DHS news release
Feb. 12, 2008
General contact: Bonnie Widerburg, 971-673-1282
Program contact: Ken Rosenberg, M.D., 971-673-0237
Study shows association between free infant formula and reduced breastfeeding
Providing free infant formula to breastfeeding mothers upon hospital discharge leads women to stop nursing their babies sooner than they had planned, according to a new study from the Oregon Department of Human Services.
Breast milk is the best form of nutrition for infants, with documented benefits such as reduced risk of infectious disease, respiratory infections, allergies and chronic disease. The American Academy of Pediatrics recommends that infants be exclusively fed breast milk, which means no other liquids or solids, for the first six months of life.
“If hospitals stop giving out free formula to women who are breastfeeding, they will breastfeed for a longer period of time.” said Ken Rosenberg, M.D., medical epidemiologist in the DHS Public Health Division and lead researcher of the study, which looked at the association between free formula discharge packs and exclusive breastfeeding duration.
Public health researchers analyzed survey responses from 2,684 new mothers. Almost 67 percent said they were breastfeeding at the time they left the hospital and were still given a free discharge pack containing infant formula. Further exploration of the data showed the women who received the free formula breastfed for a shorter time period than women who went home without a formula gift pack.
“Most hospitals encourage breastfeeding and staff help new mothers learn how to breastfeed while they are there,” Rosenberg said. “Giving away free formula upon discharge presents a mixed message and undercuts the breastfeeding support that a new mother has just been given.”
Rosenberg said formula manufacturers have given free gift packs to hospitals for distribution to new mothers for more than 40 years. “The manufacturers have found this is an effective way to increase profits, because it encourages women to stop breastfeeding sooner than they had planned,” he said.
Last year Portland became the first city in the nation where no major hospitals give out free infant formula at discharge. Some other Oregon hospitals have also halted the practice. St. Charles Medical Centers in Bend and Redmond has also recently banned gift packs.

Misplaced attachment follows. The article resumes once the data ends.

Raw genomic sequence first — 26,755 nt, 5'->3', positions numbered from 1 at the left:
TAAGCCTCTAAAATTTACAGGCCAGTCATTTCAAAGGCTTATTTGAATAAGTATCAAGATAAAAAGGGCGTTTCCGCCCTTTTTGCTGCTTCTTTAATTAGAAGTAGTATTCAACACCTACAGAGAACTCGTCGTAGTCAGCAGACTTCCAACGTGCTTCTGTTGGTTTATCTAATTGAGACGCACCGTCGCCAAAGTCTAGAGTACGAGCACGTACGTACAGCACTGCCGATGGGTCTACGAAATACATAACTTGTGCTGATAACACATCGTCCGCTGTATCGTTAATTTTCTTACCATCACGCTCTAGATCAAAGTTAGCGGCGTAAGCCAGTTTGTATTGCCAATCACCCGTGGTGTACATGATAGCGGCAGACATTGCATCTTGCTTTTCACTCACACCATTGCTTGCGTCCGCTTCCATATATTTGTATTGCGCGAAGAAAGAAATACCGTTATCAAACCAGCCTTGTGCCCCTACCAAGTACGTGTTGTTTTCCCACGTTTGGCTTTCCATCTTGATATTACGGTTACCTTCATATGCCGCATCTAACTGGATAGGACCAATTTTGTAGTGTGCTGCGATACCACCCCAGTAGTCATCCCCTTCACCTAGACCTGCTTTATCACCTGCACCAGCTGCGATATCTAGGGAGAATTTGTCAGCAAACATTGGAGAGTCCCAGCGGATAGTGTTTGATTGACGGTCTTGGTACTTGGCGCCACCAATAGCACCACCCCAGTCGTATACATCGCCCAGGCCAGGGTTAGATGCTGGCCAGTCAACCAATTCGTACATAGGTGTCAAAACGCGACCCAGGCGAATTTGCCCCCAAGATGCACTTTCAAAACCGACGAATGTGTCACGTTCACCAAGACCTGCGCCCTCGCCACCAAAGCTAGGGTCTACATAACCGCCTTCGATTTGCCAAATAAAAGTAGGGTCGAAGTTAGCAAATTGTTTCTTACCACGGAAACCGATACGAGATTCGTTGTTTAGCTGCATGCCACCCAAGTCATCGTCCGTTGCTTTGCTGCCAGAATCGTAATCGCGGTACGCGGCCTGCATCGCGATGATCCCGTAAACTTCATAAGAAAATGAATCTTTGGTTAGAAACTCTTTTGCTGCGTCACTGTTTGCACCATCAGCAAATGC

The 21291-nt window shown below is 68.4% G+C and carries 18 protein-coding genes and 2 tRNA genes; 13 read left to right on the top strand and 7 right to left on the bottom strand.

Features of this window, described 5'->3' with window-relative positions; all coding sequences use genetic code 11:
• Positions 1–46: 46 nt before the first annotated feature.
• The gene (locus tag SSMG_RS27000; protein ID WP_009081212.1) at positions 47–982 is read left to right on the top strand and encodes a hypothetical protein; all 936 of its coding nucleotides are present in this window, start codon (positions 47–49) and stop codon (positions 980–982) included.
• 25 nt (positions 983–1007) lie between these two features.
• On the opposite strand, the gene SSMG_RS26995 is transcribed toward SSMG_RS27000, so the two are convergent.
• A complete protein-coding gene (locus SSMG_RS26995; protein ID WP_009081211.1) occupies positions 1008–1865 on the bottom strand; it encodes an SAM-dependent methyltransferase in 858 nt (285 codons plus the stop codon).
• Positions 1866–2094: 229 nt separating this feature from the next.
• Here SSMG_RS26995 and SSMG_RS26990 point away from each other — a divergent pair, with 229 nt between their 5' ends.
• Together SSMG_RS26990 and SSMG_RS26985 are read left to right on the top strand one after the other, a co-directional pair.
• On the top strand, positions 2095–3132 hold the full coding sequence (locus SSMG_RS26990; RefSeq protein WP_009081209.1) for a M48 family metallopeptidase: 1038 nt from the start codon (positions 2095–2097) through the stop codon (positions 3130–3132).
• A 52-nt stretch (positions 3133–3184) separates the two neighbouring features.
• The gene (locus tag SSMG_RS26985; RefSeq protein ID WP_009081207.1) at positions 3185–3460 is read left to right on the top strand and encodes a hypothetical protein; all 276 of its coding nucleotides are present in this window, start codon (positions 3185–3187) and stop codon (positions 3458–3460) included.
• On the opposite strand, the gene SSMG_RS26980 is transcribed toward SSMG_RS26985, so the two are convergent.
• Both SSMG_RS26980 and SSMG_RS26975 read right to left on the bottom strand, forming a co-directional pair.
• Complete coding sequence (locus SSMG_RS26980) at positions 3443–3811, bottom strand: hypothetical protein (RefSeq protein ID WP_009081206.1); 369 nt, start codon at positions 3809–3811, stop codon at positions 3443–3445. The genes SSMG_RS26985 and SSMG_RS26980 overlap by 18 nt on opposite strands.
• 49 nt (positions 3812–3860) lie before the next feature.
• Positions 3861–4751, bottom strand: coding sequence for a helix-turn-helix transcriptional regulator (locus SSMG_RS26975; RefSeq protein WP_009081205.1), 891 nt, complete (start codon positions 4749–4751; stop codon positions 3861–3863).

“As this issue gets more visibility, we hope even more hospitals will follow their example,” said Rosenberg. “This study clearly shows that free formula can undermine a mother’s confidence that she can successfully breastfeed.”
Oregon women are more likely to breastfeed their babies than women in other states, according to Rosenberg. However, Rosenberg noted that only 20 percent of Oregon women exclusively breastfeed their babies for the first six months of life, placing Oregon third among all states behind only Washington and Alaska.
The study, “Infant Formula Marketing Through Hospitals: the Impact of Commercial Hospital Discharge Packs on Breastfeeding” is available from Dr. Ken Rosenberg at firstname.lastname@example.org or 971-673-0237.
A list of hospitals that DHS knows do not give out free formula gift bags is attached.
DHS is aware that these Oregon hospitals do not distribute free formula upon discharge:
All Providence Hospitals
All Legacy Hospitals
OHSU Doernbecher Hospital
St. Charles Medical Center in Bend and Redmond
All four Oregon “Baby Friendly Hospitals”
Kaiser Sunnyside Medical Center, Clackamas, Oregon
PeaceHealth Nurse Midwifery Birth Center, Eugene, Oregon
Providence Medford Medical Center, Medford, Oregon
Three Rivers Community Hospital, Grants Pass, Oregon
(Nationwide there are 62 Baby-Friendly Hospitals. Further information about the Baby-Friendly initiative is on the Web at www.babyfriendlyusa.org/eng/03.html.)